Friday, 28 September 2012

Follett’s Folly: The Selling Of The Writer

Book Publishing is in the midst of some serious buffeting. The American Booksellers Association didn’t miss a beat as it held its annual convention in the world capital of Non-Reading Glitz, Las Vegas. And (what made my tired old eyes boggle) a certain “Ken Follett” is paid $12.5 millions up front for his next two novels, not yet written or even plotted.

Ken Follett? Yet another hole in this reader’s experience. (I’ll plug that later in this rumination. But first the facts.)

Let a late-summer lead piece in the Wall Street Journal’s “Marketplace” section (Aug. 2) be your tutor: “To increase sales of Pillars of the Earth, his latest novel in paperback, he agreed to be part of the prize in a contest advertised in thousands of bookstores. Pillars is about the building of a medieval cathedral, and the winner of the contest will get a free trip to England and a tour of Westminster Abbey guided by the author.

“And that’s not all: At his publisher’s request, Mr. Follett wrote a romantic short story, ‘The Abiding Heart,’ that takes place in the present but uses the same medieval cathedral as a backdrop. Good Housekeeping magazine got the story free for its current issues. In return, Follett’s publisher, a division of Penguin USA, received two full pages advertising the Pillars contest just before the story.”

Contests? Spin-off short stories? Cathedral tours? It’s a far piece from Matthew Arnold, a lot more advertising anarchy than literary culture.

One wishes those well-paid Duke deconstructionists could do a little demolition in the Follett’s folly sector. But they’re too busy putting each other down, I suppose, to be concerned about the McDumbification of our literary institutions.

But where do you draw the line? Or does it even matter? The hustle is both endemic and protean. Arthur Hailey recently appeared on the J.C. Penney TV Shopping Channel to flack his latest institutional, The Evening News. Bottom line? The QVC book shopping channel (format: the author and the host in a studio, extolling the latest product) claims Rosamunde Pilcher sells 100 to 50 books a minute. Rosamunde Who?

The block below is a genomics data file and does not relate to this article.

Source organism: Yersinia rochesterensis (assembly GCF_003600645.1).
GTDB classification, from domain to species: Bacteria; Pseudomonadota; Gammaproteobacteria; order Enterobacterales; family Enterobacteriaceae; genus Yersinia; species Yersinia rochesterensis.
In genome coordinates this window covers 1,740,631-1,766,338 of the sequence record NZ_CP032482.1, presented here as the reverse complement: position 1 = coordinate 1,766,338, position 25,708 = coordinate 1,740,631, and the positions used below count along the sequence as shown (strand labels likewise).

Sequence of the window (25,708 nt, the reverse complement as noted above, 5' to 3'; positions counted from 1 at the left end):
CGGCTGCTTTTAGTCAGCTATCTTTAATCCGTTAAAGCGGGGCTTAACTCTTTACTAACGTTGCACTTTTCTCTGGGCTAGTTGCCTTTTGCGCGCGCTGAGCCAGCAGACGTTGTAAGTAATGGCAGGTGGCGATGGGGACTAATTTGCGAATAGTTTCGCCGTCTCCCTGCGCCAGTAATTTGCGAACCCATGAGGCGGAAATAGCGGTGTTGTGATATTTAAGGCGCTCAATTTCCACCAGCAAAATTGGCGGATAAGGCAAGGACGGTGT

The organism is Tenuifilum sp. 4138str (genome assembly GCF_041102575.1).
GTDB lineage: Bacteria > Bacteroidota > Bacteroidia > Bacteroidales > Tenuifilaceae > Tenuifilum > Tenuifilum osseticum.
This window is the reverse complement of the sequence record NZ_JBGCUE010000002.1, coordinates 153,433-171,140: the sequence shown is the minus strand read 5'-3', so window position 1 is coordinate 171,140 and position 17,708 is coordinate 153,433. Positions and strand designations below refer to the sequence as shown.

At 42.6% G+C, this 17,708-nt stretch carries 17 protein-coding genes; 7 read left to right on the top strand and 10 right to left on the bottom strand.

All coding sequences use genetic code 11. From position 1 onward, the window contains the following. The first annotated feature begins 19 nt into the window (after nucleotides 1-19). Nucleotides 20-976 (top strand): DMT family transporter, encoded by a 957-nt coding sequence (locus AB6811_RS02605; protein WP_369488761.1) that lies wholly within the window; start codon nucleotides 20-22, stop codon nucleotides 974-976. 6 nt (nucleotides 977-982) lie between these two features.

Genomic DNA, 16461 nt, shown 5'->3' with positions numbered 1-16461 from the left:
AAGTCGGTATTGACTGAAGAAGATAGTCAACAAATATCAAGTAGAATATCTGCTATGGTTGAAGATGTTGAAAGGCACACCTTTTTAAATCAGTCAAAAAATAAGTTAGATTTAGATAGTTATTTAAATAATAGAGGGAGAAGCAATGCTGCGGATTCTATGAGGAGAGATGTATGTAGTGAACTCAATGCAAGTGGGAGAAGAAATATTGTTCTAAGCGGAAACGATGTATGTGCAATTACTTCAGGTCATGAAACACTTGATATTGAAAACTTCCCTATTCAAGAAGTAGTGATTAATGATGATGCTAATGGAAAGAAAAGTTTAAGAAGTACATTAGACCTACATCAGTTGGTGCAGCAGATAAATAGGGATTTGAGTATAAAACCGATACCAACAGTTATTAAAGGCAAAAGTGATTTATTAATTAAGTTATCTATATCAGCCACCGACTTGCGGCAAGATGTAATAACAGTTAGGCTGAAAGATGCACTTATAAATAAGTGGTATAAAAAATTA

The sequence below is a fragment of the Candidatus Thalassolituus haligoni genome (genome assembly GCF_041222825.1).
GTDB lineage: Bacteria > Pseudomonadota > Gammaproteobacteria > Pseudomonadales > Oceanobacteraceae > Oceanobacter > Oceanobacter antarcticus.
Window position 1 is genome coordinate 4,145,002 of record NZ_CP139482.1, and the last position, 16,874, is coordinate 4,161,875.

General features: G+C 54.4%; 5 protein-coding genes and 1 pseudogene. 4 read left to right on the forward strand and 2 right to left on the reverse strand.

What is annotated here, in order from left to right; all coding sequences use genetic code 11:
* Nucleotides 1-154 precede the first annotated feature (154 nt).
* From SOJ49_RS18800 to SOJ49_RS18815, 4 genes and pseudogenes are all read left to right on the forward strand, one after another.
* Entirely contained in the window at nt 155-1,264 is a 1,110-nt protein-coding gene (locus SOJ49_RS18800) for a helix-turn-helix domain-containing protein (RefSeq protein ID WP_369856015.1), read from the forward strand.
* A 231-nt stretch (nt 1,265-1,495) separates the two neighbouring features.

What greater love hath a writer than to flog him or herself on behalf of the latest title? Joan Didion modeled a turtleneck for Gap clothing stores. Even my hero Jimmy Carter confessed to the lustiness of his book promotion when he took journalists on a fishing trip to promote his An Outdoor Journal several hypeful seasons back.

But the flog that’s most beguiling is Baltimore reporter Leslie Walker going on a talk-show circuit with the brother of the murderer she had profiled—until her fraternal evidence was himself jailed for murder. (Takes one to sell one?)

Perhaps the distance we’ve traveled can be gauged by contrasting octogenarian James Michener’s curt “It’s disgraceful” with 30-something Tama Janowitz (who touted Slaves of New York with a video of herself at parties with Andy Warhol): “You do what you have to…and as long as someone is moved to read your book, it’s worthwhile.”

The late Walker Percy refused, despite repeated entreaties, to go on the Dick Cavett show, then considered the hottest medium for book-publishers. Poor old-fashioned Dr. Percy believed his job was writing them, not selling them.

Keen young Ken Follett (he’s just turned 40), on the other hand, once took a course on how to do TV makeup and consulted a “color analyst” so “I would wear colors that make me look attractive.” Yuck.

His first, best thriller, Eye of the Needle (Arbor House, 1978), is not an unintelligent exercise as befits a philosophy major who learned to be demotic on the London Evening News. “Timely,” too, in the sense that a generation after World War II there were millions ready to take a nostalgic look at a key incident preceding the D-Day invasion—whether the Allies would enter France via Calais or Normandy, and how the German General Staff would deploy its diminishing resources along the Channel.

The key player is a Nazi secret agent known at home as “Die Nadel” (“The Needle”) for his penchant of dispatching those who get in his way with the stiletto he keeps hidden in the sheath on his forearm. He must have been doubly appealing to his British readers for his curmudgeonly oddball contempt for Nazi authority.

The man who leads the British chase is a medieval historian on loan to security services. The other principal is a beautiful wife of an RAF Spitfire pilot whose legs (and chances for heroic war effort) were sheared off in an auto smashup on their wedding day.

I really relish the cat-and-mouse details of the chase, especially the Needle’s preternatural skills at anticipating the enemies’ moves. Surely, the pleasure Follett has given me in the reading earns him the last word: “I’m sure there are things I wouldn’t do, like promoting cigarettes. I understand there are writers who are deeply, deeply serious about the creative work they do and who feel promoting themselves would sully that. But it would be pretentious to feel that way about entertainment fiction. The way I look at it, I’m an entertainer.”

Fair enough. But the Infotainment Era makes it harder and harder for the bunch of us to think consecutively about social options or to palaver with each other about what policies ought to come out of our palavers.

Maybe the mistake is believing that there’s any connection between hard covers and hard thinking. Billions of books don’t necessarily add up to sane and life-enhancing behavior. With or without color analysts.

From Welcomat: After Dark, Hazard-at-Large, January 23, 1991

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